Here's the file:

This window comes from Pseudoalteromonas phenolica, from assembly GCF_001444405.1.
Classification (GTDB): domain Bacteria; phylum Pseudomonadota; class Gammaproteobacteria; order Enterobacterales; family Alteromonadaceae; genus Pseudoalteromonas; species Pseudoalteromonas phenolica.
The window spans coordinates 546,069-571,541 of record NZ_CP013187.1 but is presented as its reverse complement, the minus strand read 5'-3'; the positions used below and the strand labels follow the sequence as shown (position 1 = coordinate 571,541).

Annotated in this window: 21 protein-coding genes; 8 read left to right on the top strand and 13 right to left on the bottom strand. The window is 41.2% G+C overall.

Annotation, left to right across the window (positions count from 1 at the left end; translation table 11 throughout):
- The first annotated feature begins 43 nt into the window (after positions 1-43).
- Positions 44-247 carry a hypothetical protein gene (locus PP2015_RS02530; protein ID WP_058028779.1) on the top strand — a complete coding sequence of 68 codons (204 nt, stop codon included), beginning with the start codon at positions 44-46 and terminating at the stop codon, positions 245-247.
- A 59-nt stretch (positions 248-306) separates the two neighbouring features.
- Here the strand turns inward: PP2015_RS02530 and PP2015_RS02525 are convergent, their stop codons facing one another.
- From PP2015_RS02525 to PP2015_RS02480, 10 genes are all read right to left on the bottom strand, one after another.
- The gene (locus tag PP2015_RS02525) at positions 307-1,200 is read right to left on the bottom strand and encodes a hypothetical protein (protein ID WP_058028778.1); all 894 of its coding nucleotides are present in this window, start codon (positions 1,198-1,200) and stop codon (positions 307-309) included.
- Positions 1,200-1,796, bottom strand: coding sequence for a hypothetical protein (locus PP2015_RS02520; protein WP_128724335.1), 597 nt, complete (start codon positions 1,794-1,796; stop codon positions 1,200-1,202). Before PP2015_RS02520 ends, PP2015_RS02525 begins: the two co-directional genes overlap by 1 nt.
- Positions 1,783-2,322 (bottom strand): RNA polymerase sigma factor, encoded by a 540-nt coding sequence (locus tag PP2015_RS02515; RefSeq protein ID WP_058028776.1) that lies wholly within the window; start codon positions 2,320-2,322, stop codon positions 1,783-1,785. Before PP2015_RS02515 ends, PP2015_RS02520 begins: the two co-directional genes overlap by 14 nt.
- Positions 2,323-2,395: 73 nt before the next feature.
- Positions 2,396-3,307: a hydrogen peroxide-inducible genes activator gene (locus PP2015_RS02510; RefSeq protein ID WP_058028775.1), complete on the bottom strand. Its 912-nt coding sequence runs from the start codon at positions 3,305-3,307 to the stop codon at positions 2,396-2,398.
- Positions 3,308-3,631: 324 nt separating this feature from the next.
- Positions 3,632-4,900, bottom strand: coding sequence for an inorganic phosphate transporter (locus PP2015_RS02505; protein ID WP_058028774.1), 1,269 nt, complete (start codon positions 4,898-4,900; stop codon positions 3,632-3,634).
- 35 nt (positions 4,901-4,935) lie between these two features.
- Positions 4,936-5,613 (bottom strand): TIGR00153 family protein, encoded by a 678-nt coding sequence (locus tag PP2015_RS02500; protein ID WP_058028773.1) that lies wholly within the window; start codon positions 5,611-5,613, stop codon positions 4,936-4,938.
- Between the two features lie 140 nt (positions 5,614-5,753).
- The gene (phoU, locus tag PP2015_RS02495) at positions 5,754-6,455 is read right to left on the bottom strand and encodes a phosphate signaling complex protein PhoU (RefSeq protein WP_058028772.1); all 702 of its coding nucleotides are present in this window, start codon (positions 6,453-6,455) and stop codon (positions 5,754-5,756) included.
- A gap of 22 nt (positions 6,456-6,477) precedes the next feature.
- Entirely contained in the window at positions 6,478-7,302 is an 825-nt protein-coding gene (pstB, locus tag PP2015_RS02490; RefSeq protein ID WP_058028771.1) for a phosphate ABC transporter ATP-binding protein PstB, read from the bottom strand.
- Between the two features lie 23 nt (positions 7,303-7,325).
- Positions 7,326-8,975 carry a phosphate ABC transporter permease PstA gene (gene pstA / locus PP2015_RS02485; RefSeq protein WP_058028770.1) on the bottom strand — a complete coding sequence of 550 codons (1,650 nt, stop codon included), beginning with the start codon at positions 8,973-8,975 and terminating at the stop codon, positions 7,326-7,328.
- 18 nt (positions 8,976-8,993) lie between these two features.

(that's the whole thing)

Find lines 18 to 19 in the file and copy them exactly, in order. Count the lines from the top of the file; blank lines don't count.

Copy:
- 35 nt (positions 4,901-4,935) lie between these two features.
- Positions 4,936-5,613 (bottom strand): TIGR00153 family protein, encoded by a 678-nt coding sequence (locus tag PP2015_RS02500; protein ID WP_058028773.1) that lies wholly within the window; start codon positions 5,611-5,613, stop codon positions 4,936-4,938.